On my trip to Mexico, I was introduced to piloncillo- an unrefined, whole cane sugar that has minimal processing. It is called by different names throughout many countries. In english, it’s referred to as panela. It was in a truncated shape every time we saw it at the markets or in restaurants. It seems similar to brown sugar, but it still contains most of its minerals due to the less interference. For this reason, it is considered the more beneficial way to sweeten your food or drinks. The process involves the boiling and evaporation of the sugar cane.
The way I first tasted this sweet delight was in a cup of coffee called “Cafe de Olla,” coffee from the pot. This wasn’t a typical coffee pot however. “Cafe de Olla” is a popular way to have your coffee that starts by preparing it in an earthen clay pot. The clay pot is considered to play part in how the coffee tastes. Then, the piloncillo comes in. It is dissolved in the coffee along with some cinnamon and voila!
I first declined the coffee. I don’t frequently drink coffee. I will have random cravings for iced and hot coffee that contain a good amount of sweetness, and most of the time, milk. When Michael ordered the “cafe de olla,” I was sure it was going to be a strong tasting coffee since he doesn’t put anything in his coffee. He asked me to taste it and said there was a sweetness to it. I tried it, and loved the flavor. The sweetness was subtle but definitely bent the punch of the coffee into a pleasant combination where one doesn’t overpower the other. This is why Michael still liked the coffee even though he likes it strong. The piloncillo didn’t dull out the bold flavor of the coffee bean. We were impressed and my uncle asked the waiter to brink out some piloncillo so that we may meet this new ingredient that just came into our lives. They brought it out on a plate, and we wrapped it up in our napkin.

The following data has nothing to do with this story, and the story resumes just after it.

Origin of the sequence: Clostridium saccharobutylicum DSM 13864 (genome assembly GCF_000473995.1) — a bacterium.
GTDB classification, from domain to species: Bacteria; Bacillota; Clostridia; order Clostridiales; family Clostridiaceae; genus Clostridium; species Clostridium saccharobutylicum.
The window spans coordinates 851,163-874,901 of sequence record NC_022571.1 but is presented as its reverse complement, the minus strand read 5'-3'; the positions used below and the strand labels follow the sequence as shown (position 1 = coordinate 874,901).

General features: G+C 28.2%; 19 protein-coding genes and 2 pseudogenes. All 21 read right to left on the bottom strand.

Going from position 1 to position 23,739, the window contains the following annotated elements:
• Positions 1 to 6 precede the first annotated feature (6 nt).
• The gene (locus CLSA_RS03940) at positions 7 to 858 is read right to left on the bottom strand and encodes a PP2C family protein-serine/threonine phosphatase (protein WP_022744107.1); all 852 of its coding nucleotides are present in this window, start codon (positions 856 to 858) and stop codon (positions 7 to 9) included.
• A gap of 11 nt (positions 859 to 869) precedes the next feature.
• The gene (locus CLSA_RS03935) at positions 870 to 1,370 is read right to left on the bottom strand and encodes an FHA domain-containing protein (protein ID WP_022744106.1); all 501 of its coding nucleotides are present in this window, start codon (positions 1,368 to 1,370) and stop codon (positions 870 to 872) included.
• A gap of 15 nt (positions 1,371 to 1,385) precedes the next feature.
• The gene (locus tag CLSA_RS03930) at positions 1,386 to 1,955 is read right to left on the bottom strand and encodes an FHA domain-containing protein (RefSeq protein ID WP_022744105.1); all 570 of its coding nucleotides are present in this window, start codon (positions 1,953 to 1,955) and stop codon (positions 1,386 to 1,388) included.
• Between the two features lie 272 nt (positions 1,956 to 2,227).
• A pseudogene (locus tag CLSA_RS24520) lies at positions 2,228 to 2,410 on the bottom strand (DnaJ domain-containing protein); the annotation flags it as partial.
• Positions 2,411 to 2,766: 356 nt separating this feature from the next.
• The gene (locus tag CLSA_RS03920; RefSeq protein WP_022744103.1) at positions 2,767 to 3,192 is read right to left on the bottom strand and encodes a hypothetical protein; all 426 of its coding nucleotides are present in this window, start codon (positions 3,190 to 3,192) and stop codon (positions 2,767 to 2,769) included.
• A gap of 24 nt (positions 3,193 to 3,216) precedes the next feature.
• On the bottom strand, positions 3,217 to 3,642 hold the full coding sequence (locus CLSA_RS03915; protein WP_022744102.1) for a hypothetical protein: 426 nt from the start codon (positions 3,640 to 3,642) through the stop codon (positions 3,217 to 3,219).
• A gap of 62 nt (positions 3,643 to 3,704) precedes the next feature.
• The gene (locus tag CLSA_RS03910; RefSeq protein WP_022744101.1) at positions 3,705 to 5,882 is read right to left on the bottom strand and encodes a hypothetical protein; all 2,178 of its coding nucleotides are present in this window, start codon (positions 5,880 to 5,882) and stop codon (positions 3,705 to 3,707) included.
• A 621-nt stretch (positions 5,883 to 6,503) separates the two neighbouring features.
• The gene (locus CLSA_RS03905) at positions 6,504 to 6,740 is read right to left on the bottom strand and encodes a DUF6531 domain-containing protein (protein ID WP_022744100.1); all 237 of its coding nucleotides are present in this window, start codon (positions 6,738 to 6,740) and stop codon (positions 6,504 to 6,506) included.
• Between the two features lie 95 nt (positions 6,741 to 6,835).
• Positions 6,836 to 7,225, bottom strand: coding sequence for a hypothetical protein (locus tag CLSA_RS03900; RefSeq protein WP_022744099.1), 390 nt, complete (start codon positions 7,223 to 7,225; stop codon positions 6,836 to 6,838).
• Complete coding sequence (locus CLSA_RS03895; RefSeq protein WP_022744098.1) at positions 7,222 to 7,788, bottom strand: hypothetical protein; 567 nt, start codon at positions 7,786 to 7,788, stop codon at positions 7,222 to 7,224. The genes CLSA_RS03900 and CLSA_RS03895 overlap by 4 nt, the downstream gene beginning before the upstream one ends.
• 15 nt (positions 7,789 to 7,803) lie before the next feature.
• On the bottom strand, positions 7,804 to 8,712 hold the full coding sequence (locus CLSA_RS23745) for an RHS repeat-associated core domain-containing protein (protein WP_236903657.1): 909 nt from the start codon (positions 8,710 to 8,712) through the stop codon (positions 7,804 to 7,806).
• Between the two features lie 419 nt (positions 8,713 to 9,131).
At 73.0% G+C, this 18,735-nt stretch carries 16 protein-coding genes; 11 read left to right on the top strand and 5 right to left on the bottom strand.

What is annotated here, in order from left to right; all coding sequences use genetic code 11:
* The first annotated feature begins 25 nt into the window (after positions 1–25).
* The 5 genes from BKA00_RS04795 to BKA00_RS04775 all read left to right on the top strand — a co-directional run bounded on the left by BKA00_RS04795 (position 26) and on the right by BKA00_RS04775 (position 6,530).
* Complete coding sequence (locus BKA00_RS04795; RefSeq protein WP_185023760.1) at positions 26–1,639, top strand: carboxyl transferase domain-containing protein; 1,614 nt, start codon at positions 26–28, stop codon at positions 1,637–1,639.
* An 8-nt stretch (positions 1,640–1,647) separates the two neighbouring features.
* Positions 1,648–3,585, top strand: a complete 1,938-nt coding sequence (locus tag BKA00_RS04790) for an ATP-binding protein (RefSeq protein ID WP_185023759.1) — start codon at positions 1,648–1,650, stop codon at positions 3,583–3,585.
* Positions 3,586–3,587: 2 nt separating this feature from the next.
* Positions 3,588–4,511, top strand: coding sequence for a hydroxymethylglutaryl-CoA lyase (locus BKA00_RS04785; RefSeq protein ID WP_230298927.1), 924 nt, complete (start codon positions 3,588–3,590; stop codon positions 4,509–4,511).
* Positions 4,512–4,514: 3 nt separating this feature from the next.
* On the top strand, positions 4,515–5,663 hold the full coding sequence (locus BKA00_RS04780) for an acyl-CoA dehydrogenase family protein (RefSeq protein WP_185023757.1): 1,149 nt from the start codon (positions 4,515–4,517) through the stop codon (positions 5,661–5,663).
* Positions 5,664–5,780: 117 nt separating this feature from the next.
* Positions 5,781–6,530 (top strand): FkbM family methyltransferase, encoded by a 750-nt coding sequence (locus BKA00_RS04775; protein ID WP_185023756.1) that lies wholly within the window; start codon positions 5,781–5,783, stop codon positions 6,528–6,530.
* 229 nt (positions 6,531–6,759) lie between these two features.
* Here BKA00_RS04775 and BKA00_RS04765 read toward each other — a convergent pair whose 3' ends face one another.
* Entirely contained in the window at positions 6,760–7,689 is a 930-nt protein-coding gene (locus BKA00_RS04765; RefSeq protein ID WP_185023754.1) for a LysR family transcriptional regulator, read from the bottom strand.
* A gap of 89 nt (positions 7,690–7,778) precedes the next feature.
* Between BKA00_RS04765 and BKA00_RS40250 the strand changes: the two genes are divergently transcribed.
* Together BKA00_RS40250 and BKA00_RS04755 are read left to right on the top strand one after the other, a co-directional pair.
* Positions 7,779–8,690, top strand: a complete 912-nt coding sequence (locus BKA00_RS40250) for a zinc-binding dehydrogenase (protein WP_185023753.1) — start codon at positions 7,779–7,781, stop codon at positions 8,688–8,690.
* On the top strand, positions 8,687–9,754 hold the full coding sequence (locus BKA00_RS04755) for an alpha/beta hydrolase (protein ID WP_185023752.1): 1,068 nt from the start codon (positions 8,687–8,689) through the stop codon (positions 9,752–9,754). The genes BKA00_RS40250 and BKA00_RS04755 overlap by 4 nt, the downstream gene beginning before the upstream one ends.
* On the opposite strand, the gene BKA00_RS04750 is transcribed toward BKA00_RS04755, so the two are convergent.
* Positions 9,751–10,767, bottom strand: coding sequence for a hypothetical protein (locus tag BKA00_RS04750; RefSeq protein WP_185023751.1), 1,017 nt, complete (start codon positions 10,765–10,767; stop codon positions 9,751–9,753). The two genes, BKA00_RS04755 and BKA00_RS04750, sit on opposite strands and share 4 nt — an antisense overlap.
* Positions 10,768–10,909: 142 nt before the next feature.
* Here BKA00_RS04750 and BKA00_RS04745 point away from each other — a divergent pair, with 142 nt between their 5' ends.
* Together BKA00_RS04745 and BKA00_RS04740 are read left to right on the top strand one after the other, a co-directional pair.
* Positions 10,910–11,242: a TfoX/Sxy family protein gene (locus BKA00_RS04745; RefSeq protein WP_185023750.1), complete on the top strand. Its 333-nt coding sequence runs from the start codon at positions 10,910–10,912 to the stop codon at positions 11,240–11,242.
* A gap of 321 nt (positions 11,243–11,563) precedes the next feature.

That same week, I told another uncle about my introduction to this sugar, and he later provided me with a bag of about 20 piloncillo pieces. Now, we enjoy our coffee by chopping off bits of this sugar and mixing it in. It was one of my favorite souvenirs from Mexico, and I’m happy to see it on my kitchen counter.